That is apparently what happened to the 99 villagers of Miaohe, 10 miles (17 kilometers) upstream of the Yangtze, who saw the land behind their homes split into a 655-foot- (200-meter-) wide crack last year, soon after the reservoir water level was lowered for the summer floods. Officials evacuated them to a mountain tunnel where they camped for three months.
One of the greatest fears is that the dam may trigger severe earthquakes, because the reservoir sits on two major faults: the Jiuwanxi and the Zigui–Badong. According to Fan, changing the water level strains them. "When you alter the fault line's mechanical state," he says, "it can cause fault activity to intensify and induce earthquakes."
Many scientists believe this link between temblors and dams—called reservoir-induced seismicity—may have been what happened at California's Oroville Dam, in the foothills of the Sierra Nevada. The largest earthen dam in the U.S., it was constructed on an active fault line in the 1950s and filled in 1968. Seven years later, when the reservoir's water supply was restored to full capacity—after engineers lowered it 130 feet (40 meters) for maintenance—the area experienced an unusual series of earthquakes. U.S. Geological Survey seismologists subsequently found a strong link between the quakes and the refilling of the reservoir.
The Oroville area was sparsely populated, so little damage was done. But earthquakes have also been connected to past hydropower projects in China, where dams are often located in densely populated and seismically active river basins. Engineers in China blame dams for at least 19 earthquakes over the past five decades, ranging from small tremors to one near Guangdong province's Xinfengjiang Dam in 1962 that registered magnitude 6.1 on the Richter scale—severe enough to topple houses.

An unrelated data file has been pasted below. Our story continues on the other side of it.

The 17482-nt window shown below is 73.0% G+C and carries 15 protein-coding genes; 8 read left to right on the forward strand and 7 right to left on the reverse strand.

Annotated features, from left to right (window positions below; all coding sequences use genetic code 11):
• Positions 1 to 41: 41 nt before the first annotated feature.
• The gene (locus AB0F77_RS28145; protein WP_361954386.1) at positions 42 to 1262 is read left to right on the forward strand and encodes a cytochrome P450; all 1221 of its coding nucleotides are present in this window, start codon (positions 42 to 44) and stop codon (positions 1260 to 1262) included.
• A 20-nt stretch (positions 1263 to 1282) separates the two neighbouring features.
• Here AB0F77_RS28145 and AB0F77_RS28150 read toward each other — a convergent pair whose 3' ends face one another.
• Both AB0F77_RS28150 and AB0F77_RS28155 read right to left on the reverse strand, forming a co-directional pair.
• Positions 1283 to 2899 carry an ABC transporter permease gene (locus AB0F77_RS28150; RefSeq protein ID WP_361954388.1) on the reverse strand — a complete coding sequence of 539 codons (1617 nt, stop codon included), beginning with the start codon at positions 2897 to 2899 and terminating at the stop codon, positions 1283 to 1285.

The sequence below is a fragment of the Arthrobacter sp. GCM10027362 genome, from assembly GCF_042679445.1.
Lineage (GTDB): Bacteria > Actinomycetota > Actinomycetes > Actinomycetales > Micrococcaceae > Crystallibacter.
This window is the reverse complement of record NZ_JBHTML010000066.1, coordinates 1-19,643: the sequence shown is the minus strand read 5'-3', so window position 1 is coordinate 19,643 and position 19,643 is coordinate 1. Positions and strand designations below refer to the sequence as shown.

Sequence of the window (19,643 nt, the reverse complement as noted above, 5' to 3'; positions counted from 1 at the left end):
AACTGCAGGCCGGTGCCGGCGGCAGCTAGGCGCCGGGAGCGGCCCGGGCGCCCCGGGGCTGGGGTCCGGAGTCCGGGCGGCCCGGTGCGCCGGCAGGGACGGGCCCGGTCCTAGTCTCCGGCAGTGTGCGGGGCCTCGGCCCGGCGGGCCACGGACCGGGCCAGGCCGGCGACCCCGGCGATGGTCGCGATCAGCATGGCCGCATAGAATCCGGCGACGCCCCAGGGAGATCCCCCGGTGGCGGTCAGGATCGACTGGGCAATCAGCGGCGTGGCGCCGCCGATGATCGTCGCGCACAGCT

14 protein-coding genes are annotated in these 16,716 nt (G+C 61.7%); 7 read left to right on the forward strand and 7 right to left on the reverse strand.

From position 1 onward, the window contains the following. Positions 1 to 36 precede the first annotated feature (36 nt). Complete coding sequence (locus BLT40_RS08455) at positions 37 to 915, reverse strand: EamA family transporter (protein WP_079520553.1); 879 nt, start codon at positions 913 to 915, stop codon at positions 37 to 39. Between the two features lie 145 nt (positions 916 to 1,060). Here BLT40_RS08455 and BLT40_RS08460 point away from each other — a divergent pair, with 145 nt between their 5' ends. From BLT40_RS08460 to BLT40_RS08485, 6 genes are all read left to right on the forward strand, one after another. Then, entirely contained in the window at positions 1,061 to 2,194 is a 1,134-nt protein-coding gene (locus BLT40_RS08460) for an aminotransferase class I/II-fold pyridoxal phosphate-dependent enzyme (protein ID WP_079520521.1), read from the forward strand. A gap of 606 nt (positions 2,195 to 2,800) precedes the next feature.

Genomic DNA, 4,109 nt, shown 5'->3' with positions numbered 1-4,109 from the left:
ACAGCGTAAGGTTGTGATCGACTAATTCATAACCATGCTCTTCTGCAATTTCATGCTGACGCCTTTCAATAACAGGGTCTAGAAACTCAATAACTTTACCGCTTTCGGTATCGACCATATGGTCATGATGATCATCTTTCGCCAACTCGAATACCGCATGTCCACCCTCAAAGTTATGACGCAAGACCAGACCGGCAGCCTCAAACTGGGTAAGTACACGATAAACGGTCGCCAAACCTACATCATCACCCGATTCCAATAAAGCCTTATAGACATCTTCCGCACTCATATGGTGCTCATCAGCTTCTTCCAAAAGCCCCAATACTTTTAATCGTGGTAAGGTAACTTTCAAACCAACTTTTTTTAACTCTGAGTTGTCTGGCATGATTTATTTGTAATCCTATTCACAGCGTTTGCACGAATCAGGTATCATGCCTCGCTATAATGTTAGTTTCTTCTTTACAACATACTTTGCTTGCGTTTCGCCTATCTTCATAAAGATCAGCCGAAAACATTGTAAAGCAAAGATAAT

Surveys show that the Three Gorges region may be next. Chinese Academy of Engineering scholar Li Wangping reports on the CTGPC's Web site that the area registered 822 tremors in the seven months after the September 2006 reservoir-level increase. So far, none have been severe enough to cause serious damage. But by 2009, the dam's water level is set to be raised to its full 575-foot capacity and then lowered about 100 feet (30 meters) during flood season. That increase in water pressure, in water fluctuation and in land covered by the reservoir, Fan says, makes for a "very large possibility" that the situation will worsen.
Local news media report that whole villages of people relocated to make room for the dam will have to move a second time because of the landslides and tremors, indicating that officials failed to foresee the full magnitude of the dam's effects. Guangzhou's Southern Weekend late last year reported that villagers in Kaixian County were eager to move again, citing landslides, mudslides and ominous cracks that had appeared in the ground behind their homes. They also hoped that moving might resolve land allocation issues: Some said they received only half of the acreage they had been promised.